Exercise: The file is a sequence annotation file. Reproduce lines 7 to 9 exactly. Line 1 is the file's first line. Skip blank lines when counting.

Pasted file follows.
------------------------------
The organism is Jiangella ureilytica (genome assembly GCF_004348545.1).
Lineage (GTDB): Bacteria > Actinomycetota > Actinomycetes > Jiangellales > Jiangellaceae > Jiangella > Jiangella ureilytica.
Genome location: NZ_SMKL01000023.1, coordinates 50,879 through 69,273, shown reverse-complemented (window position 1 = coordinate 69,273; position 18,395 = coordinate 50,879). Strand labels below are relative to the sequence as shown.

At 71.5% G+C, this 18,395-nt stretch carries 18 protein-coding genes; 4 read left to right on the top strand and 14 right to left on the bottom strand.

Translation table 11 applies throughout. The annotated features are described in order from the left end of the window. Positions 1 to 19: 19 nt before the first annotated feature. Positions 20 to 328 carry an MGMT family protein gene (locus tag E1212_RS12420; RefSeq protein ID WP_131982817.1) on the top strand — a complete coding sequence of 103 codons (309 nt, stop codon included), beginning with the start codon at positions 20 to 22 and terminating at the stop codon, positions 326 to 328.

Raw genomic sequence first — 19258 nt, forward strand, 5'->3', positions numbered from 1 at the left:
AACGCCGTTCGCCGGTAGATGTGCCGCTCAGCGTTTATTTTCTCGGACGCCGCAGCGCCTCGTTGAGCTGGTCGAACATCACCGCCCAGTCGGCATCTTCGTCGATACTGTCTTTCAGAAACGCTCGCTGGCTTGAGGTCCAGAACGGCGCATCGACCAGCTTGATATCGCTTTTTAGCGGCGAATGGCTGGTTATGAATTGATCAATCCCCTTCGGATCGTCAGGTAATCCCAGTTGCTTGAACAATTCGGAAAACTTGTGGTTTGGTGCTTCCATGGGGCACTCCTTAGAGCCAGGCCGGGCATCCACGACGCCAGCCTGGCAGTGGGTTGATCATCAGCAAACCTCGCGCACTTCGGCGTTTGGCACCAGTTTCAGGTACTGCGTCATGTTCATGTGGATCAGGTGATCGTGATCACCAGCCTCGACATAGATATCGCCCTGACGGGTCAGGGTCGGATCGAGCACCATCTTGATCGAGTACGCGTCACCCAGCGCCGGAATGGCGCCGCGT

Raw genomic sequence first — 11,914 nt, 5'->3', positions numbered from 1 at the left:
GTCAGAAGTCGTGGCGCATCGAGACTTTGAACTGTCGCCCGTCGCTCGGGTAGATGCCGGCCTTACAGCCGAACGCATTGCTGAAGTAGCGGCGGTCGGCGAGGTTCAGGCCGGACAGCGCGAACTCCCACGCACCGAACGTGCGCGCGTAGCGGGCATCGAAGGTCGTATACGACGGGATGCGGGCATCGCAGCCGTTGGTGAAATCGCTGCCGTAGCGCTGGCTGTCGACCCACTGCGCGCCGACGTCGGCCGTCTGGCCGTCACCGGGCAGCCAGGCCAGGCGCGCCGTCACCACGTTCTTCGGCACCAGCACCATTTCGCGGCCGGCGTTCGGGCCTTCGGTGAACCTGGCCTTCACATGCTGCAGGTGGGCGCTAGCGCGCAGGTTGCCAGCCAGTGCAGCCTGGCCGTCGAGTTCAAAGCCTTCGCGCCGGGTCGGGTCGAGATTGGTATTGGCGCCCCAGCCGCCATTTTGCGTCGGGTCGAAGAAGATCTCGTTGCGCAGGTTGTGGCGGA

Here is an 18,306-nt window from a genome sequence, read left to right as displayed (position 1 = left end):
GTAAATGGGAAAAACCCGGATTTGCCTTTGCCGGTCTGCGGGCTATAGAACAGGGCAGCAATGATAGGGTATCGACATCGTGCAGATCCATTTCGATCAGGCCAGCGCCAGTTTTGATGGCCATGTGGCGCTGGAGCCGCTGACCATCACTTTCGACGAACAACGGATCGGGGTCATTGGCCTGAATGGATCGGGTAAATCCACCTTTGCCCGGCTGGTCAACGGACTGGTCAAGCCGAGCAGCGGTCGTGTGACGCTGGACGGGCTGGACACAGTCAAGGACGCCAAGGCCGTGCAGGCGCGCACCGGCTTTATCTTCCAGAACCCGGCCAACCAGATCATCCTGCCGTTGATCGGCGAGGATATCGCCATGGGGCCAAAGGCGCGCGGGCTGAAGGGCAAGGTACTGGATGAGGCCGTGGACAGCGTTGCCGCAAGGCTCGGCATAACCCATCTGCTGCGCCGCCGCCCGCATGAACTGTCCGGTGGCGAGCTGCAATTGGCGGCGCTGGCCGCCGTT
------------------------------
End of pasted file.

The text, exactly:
AACGCCGTTCGCCGGTAGATGTGCCGCTCAGCGTTTATTTTCTCGGACGCCGCAGCGCCTCGTTGAGCTGGTCGAACATCACCGCCCAGTCGGCATCTTCGTCGATACTGTCTTTCAGAAACGCTCGCTGGCTTGAGGTCCAGAACGGCGCATCGACCAGCTTGATATCGCTTTTTAGCGGCGAATGGCTGGTTATGAATTGATCAATCCCCTTCGGATCGTCAGGTAATCCCAGTTGCTTGAACAATTCGGAAAACTTGTGGTTTGGTGCTTCCATGGGGCACTCCTTAGAGCCAGGCCGGGCATCCACGACGCCAGCCTGGCAGTGGGTTGATCATCAGCAAACCTCGCGCACTTCGGCGTTTGGCACCAGTTTCAGGTACTGCGTCATGTTCATGTGGATCAGGTGATCGTGATCACCAGCCTCGACATAGATATCGCCCTGACGGGTCAGGGTCGGATCGAGCACCATCTTGATCGAGTACGCGTCACCCAGCGCCGGAATGGCGCCGCGT

Raw genomic sequence first — 11,914 nt, 5'->3', positions numbered from 1 at the left:
GTCAGAAGTCGTGGCGCATCGAGACTTTGAACTGTCGCCCGTCGCTCGGGTAGATGCCGGCCTTACAGCCGAACGCATTGCTGAAGTAGCGGCGGTCGGCGAGGTTCAGGCCGGACAGCGCGAACTCCCACGCACCGAACGTGCGCGCGTAGCGGGCATCGAAGGTCGTATACGACGGGATGCGGGCATCGCAGCCGTTGGTGAAATCGCTGCCGTAGCGCTGGCTGTCGACCCACTGCGCGCCGACGTCGGCCGTCTGGCCGTCACCGGGCAGCCAGGCCAGGCGCGCCGTCACCACGTTCTTCGGCACCAGCACCATTTCGCGGCCGGCGTTCGGGCCTTCGGTGAACCTGGCCTTCACATGCTGCAGGTGGGCGCTAGCGCGCAGGTTGCCAGCCAGTGCAGCCTGGCCGTCGAGTTCAAAGCCTTCGCGCCGGGTCGGGTCGAGATTGGTATTGGCGCCCCAGCCGCCATTTTGCGTCGGGTCGAAGAAGATCTCGTTGCGCAGGTTGTGGCGGA